Second, God gave us the skill and the command to sing, and He can be glorified even in good secular music.
And finally, they remind us of our complete reliance on the grace of God.
One of the hymns I just love is “Hark! The Herald Angels Sing.” The carol describes a scene that Luke relates in chapter 2, verse 14.
As we celebrate Christmas less than a week from now, we know that “God chose to send His son to us as a gift, creating a chance for our relationship with Him to be reconciled,” says Lauren Green in her thoughtful essay. Two of the founding ministers of Methodism, George Whitefield and Charles Wesley, contributed to the lyrics, which are set to the music of Felix Mendelssohn, the great German composer famous for the oratories “St. Paul” and “Elijah.”
The song begins with “Hark! the herald angels sing, ‘Glory to the newborn king. Peace on earth and mercy mild, God and sinners reconciled.'”
That last statement, “God and sinners reconciled,” reflects what Jesus was born to do and heralded for all mankind. Humanity can now be reconciled with God, because God chose to send His son to us as a gift, creating a chance for our relationship with Him to be reconciled.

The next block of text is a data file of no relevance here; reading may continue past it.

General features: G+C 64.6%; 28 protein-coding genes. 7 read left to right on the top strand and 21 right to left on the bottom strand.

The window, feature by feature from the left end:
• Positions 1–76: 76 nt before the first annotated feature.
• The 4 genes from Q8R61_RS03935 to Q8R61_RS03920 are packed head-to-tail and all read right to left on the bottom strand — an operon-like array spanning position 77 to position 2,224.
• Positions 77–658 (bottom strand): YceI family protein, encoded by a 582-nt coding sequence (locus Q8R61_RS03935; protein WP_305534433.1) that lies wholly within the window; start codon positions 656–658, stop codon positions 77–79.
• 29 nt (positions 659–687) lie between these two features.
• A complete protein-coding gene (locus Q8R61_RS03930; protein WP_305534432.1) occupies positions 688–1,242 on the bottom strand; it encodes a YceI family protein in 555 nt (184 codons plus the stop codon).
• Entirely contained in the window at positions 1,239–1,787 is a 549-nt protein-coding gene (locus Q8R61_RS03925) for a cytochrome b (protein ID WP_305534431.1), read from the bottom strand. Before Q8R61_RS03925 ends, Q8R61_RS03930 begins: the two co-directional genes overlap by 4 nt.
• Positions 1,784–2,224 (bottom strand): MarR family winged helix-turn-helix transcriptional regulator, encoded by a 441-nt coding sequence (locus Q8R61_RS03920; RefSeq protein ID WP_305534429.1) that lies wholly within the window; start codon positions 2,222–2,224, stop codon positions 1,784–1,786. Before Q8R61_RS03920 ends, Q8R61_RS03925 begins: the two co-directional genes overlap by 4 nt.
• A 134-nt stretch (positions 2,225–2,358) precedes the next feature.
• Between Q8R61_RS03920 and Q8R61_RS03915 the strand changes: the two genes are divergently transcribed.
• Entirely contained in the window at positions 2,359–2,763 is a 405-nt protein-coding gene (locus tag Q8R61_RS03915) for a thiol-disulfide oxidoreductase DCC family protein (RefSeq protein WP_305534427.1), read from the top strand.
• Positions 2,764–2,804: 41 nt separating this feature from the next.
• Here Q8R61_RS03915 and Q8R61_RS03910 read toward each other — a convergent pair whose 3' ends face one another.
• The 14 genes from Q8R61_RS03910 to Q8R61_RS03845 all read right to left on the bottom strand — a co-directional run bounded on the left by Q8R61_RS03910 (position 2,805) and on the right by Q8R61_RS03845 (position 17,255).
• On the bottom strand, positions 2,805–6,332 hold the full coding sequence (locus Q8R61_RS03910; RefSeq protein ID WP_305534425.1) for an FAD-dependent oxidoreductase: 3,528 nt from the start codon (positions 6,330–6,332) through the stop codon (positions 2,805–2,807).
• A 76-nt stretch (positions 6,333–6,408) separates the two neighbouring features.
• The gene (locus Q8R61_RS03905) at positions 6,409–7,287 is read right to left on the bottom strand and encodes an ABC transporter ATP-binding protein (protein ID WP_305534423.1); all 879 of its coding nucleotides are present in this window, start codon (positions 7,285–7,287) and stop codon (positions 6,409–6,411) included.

“Every heart, really, when it sings, is ultimately singing to God,” she says.
We sin but we can be redeemed through God’s grace.
That is what makes Christianity what it is.
Listen to this exquisite version. Charlotte Church – Hark! The Herald Angels Sing
4- The most beloved Christmas carol of all time was born out of chaos over 200 years ago. The history is fascinating and knowing it makes this song even more beautiful and meaningful.